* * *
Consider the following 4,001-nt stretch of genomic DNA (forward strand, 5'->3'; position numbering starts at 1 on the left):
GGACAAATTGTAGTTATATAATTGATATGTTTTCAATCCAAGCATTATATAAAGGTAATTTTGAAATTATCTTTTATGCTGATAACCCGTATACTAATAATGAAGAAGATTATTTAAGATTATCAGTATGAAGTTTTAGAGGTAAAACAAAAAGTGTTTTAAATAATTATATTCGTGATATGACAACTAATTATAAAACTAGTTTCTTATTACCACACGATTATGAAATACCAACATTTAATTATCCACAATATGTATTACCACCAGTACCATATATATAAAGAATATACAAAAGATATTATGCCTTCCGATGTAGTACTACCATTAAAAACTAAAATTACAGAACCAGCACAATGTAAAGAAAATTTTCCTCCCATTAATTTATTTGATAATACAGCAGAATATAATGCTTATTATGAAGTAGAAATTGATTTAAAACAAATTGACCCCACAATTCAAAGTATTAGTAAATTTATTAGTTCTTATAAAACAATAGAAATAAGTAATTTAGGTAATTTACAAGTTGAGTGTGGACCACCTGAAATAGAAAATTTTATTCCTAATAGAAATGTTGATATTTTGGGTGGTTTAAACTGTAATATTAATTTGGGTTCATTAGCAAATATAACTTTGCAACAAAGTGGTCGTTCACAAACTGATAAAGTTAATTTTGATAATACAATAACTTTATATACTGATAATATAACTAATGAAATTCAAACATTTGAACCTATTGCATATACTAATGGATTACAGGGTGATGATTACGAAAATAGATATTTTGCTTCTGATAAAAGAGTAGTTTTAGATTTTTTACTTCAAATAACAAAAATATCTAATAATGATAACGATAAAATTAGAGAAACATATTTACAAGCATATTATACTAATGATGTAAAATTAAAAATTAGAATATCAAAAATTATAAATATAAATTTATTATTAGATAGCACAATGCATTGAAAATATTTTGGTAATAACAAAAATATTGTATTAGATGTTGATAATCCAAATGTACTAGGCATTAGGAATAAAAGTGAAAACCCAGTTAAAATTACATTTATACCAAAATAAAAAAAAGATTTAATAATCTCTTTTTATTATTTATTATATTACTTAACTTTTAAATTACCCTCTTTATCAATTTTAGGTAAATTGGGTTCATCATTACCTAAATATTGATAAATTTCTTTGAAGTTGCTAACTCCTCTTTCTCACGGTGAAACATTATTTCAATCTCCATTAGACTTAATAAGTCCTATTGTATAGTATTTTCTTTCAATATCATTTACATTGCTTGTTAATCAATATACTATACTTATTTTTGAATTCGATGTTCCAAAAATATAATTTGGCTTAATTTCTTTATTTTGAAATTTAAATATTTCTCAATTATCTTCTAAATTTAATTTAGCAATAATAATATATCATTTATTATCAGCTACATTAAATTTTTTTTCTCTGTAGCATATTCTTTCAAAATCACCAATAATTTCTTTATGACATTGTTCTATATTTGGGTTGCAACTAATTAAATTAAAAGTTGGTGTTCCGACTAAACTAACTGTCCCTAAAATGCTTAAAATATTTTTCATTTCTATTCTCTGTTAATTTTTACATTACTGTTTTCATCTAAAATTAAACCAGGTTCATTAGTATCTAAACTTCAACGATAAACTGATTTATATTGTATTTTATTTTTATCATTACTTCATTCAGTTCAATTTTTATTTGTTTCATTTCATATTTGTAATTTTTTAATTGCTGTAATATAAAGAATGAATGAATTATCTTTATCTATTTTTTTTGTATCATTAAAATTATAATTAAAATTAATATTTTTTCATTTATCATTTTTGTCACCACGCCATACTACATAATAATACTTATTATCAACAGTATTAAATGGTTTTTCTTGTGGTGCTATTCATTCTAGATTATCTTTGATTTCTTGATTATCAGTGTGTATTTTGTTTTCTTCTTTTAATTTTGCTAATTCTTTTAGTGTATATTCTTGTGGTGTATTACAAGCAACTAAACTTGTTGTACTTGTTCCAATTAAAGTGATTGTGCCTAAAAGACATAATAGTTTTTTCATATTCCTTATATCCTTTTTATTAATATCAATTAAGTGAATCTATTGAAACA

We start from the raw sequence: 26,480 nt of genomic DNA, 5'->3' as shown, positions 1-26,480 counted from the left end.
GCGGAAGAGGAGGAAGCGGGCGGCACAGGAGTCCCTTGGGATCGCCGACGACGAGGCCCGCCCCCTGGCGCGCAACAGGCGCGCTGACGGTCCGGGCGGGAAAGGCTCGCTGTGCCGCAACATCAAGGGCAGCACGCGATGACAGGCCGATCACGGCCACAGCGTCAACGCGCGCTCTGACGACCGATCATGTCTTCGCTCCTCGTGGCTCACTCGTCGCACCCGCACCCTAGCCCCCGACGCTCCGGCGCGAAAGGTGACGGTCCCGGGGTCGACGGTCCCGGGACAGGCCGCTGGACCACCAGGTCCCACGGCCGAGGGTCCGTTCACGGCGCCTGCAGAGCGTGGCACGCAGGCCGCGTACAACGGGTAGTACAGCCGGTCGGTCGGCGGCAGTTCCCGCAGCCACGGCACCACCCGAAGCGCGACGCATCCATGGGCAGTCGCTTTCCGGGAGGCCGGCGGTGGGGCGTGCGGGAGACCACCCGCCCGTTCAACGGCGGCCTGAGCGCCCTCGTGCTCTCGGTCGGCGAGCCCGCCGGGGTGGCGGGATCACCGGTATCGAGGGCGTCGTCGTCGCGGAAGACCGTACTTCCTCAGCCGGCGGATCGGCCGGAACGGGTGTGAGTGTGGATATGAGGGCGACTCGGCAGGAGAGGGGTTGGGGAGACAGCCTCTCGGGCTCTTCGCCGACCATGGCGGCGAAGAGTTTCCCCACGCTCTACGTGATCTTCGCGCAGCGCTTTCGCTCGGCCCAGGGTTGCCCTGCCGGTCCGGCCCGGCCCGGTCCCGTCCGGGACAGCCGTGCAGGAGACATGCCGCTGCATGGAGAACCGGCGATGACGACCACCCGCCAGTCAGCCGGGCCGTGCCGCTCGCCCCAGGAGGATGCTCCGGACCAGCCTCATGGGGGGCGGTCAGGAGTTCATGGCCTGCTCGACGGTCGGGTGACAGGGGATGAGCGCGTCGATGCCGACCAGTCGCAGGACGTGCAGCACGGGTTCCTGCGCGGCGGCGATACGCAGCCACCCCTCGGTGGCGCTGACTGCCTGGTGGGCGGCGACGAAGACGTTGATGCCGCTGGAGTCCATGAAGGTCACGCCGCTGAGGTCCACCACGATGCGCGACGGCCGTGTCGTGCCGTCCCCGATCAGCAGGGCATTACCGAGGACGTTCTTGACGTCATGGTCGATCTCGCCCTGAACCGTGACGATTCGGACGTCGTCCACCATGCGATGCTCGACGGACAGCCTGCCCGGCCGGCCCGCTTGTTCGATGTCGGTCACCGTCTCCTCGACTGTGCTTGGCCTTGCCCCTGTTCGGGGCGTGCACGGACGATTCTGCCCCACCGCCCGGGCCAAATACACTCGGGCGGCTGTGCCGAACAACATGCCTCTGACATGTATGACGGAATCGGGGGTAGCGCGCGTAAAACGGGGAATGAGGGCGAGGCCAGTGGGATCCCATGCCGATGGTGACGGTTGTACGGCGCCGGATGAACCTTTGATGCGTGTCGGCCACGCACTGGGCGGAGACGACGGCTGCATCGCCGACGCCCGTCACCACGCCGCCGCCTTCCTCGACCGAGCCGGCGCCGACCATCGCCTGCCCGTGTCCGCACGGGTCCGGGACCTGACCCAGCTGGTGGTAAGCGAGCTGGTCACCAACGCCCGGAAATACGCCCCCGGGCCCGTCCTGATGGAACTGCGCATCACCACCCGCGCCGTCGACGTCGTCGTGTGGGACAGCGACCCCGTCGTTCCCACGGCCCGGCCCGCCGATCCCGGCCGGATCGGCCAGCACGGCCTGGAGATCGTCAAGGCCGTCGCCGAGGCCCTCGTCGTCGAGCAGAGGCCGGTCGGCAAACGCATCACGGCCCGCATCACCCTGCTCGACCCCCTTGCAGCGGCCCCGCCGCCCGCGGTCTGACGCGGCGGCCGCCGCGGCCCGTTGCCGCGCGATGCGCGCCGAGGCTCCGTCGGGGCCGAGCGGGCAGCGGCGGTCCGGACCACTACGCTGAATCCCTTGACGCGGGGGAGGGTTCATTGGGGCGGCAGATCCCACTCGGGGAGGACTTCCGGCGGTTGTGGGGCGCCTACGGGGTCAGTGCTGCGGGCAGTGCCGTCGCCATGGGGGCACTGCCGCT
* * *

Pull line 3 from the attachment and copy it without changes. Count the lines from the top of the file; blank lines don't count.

We start from the raw sequence: 26,480 nt of genomic DNA, 5'->3' as shown, positions 1-26,480 counted from the left end.